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Fragrance Connection Through Online Interaction

By: Isaac Lekach
Posted: June 1, 2012, from the June 2012 issue of GCI Magazine.
<em>Selena Gomez</em> fragrance

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A tangential train of thought led me to the marketing plan for the launch of her debut fragrance, which occurred after a scenting session was held with Gomez and a perfumer from Givaudan. Together, Gomez and the perfumer reviewed hundreds of single notes. It wasn’t arranged as a test to see how discerning Gomez’s sense of smell was, but rather, as a way to best find the notes that resonated most with her. It was more “How does this make you feel?” and “What does this make you think of?” and not “What do you think this is?”

This is a proprietary method of Givaudan’s called Kaleidoscope. The results are often inspiring, and can yield unexpected notes that shape the overall bouquet. In our case, the results gave the perfumer clear direction—Gomez likes gourmands—and we left the meeting with a large assortment of compatible notes, including the scent of chocolate. While we could have pared down the remaining notes ourselves to help create the final fragrance, I saw this as a chance to engage Gomez’s fans in the process and get them excited about the upcoming fragrance product from inception rather than just at the launch.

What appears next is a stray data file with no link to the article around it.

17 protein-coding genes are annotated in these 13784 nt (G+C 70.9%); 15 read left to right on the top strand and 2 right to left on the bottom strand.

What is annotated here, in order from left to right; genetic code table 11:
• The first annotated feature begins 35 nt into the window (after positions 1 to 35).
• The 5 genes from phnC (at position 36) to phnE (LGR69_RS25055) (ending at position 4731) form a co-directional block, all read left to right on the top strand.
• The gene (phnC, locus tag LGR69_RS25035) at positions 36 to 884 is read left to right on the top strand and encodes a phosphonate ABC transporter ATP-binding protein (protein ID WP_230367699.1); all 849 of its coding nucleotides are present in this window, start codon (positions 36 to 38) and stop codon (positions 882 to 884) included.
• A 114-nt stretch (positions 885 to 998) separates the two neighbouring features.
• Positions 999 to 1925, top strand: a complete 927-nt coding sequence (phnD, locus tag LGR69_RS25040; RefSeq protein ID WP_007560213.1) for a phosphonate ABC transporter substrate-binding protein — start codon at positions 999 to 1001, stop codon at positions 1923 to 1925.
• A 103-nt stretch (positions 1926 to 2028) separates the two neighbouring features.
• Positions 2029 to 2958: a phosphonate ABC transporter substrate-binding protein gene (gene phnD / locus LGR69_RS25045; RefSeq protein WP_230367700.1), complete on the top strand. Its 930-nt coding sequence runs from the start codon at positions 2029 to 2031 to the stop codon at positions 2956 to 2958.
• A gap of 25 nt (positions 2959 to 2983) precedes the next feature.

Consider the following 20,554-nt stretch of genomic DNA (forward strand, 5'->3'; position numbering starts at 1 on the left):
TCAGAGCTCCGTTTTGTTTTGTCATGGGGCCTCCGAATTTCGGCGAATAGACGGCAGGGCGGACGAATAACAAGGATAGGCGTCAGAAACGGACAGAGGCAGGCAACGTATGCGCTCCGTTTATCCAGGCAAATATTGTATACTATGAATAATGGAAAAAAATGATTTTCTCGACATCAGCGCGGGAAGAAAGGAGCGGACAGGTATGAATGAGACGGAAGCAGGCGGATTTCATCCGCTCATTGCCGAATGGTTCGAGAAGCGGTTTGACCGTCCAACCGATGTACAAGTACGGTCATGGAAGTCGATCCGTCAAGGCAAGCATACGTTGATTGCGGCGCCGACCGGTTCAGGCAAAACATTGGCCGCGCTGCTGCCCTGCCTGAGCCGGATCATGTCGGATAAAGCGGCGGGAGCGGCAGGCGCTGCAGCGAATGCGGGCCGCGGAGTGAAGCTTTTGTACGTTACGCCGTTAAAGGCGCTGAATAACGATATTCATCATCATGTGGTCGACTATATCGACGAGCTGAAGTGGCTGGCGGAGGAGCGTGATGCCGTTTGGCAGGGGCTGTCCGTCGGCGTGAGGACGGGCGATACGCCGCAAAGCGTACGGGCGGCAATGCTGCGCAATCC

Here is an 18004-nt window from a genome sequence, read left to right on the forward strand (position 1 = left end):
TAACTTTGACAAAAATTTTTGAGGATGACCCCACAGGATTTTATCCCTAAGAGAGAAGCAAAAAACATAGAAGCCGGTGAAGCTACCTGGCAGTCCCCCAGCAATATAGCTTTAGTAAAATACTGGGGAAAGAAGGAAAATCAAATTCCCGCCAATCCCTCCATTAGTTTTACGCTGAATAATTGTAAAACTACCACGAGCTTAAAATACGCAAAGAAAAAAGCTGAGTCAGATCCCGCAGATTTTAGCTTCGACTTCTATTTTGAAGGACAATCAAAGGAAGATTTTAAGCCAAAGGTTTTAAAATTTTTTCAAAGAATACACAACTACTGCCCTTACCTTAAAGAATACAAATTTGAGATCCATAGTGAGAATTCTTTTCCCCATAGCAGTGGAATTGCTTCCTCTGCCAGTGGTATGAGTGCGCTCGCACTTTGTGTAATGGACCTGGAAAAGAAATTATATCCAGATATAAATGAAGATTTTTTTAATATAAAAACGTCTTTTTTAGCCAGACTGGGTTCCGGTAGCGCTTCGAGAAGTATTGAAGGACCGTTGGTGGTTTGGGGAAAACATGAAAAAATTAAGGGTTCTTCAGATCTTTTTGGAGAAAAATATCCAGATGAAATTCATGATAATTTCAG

Creating the Charm

Gigantic Parfums built a website for the concept of having Gomez’s fans collaborate in the fragrance’s development through online interaction, complete with an introductory video in which Gomez explained the process of building the fragrance and inviting the public to help narrow down the notes.

We didn’t throw everything up on the website, though. To use a musical analogy, we’d written the melody and sought assistance in shaping the harmonies. We broke down the voting into three different sections—top notes, middle notes and bottom notes—reflecting the different stages the fragrance takes as it evolves on skin. Along with a photo and an explanation for the purpose of including each option, the voters could pick between apple, raspberry and melon for the top notes; purple freesia and pink jasmine for the middle notes; and vanilla and coconut for the bottom notes.

And in addition to being able to help design Gomez’s fragrance, we further incentivized interaction from the voters by giving the first 100,000 participants in the U.S. a free sample of the fragrance before it went to market, as well as selected 10 finalists to visit with Gomez at Givaudan in New York and pick the final fragrance—dubbed Selena Gomez—from the different samples made with the suggested notes.

Interaction for All